How easy it is to become complacent about our lives, especially during the springtime where everything seems fresh and bright; the vibrancy of the leaves bursting fresh from their stems and the hint of summer heat at last in the air.
We trundle off to Mass and so often go through the routine as a matter of course rather than giving our full attention to the vital and soul supporting grace that we are told pours forth during each and every Mass.
Certain parts of the Mass tend to become very peripheral at times when things seem to be going well for us.
The Prayers of the Faithful, and in particular those prayers which are offered for those sick and dying, can appear to be said as a matter of course rather than with the full fervour that should be the basis of real prayer.
It is often that only in times of grief that we suddenly find ourselves really listening and turning to these prayers as offering us hope and comfort during the most difficult parts of our lives.When the sudden changes in our lives overshadow the sky that only moments before seemed of the brightest blue it makes one realise how many of those about us may also be going through private struggles and need our support and prayers to help them through the darkness.
Prayers may not always work visible miracles, and they cannot bring back those who are lost to us, but knowing that those about us share our concerns and are begging God to help us in times of trial is a great comfort.
We may not be able to tend the sick, or change the daily hardships that must be suffered by those in the throes of grief and trauma.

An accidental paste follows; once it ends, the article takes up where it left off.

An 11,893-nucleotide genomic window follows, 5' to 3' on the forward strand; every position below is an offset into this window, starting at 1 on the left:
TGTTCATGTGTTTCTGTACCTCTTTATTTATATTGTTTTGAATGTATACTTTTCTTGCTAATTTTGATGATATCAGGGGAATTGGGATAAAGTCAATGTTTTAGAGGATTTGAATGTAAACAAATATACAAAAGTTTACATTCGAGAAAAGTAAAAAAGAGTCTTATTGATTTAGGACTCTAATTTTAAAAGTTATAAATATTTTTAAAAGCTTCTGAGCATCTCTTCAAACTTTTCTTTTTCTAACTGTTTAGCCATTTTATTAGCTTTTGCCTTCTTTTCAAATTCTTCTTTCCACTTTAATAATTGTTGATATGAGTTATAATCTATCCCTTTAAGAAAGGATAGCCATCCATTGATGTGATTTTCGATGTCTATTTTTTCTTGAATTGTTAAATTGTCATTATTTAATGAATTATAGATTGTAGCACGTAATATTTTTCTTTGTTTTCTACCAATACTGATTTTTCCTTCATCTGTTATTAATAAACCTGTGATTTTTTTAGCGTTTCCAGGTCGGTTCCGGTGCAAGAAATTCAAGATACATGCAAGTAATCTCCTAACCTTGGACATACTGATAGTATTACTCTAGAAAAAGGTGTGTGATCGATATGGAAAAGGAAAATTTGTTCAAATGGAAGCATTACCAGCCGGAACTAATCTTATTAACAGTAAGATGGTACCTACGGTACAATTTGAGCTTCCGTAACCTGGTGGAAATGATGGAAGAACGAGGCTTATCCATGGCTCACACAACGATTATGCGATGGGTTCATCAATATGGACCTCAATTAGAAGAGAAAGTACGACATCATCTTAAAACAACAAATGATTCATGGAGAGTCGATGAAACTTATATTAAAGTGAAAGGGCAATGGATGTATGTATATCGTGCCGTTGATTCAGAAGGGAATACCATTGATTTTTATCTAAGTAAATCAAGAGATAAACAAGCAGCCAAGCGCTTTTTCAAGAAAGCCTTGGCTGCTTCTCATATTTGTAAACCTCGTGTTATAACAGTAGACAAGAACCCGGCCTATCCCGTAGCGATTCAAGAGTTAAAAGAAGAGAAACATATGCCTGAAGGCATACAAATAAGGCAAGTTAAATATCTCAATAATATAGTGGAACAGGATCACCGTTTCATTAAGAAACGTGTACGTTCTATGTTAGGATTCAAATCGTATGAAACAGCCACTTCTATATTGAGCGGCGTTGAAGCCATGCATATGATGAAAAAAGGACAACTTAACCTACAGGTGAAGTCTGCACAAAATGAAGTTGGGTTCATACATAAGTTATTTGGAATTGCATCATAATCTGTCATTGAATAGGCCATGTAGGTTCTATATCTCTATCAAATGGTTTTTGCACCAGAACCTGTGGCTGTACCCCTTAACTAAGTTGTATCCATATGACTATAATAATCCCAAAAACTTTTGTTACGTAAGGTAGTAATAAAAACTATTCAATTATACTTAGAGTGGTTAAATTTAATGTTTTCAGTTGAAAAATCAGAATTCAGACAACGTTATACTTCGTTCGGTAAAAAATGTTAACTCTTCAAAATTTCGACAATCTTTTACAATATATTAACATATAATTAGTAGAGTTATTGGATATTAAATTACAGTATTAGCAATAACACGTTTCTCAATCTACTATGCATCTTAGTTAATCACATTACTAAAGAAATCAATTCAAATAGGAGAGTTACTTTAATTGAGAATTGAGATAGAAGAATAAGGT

But where there is expressed and public prayers offered in faith and with a heartfelt desire to bring comfort to those around us who are suffering, it can help strengthen and support those who need it most.
The ‘Communion of Saints’ suddenly becomes a more real, vital and very comforting belief.
We live in a society where public grief is not encouraged and people are often reluctant to share their sorrows. Most of us are taught to “keep a stiff upper lip” in public while our hearts might be crying out for someone to help us through the private sorrows we are enduring.
Each week in Mass there may be those sitting right beside you who smile through their tears and wish you well at the Sign of Peace, or may be praying fervently while the rest of us say “Lord hear our prayer” without really giving a second thought to what or who we are praying for.
So next time we reach the parts of the Mass where we remember those who have died or are asked to remember those who are currently sick or suffering, remember that it may be your neighbour in the pew who is coping with the sadness and uncertainty of grief or worry and know that your remembrance of them in your prayers is at least something you can do each Mass to help them find strength, peace and comfort.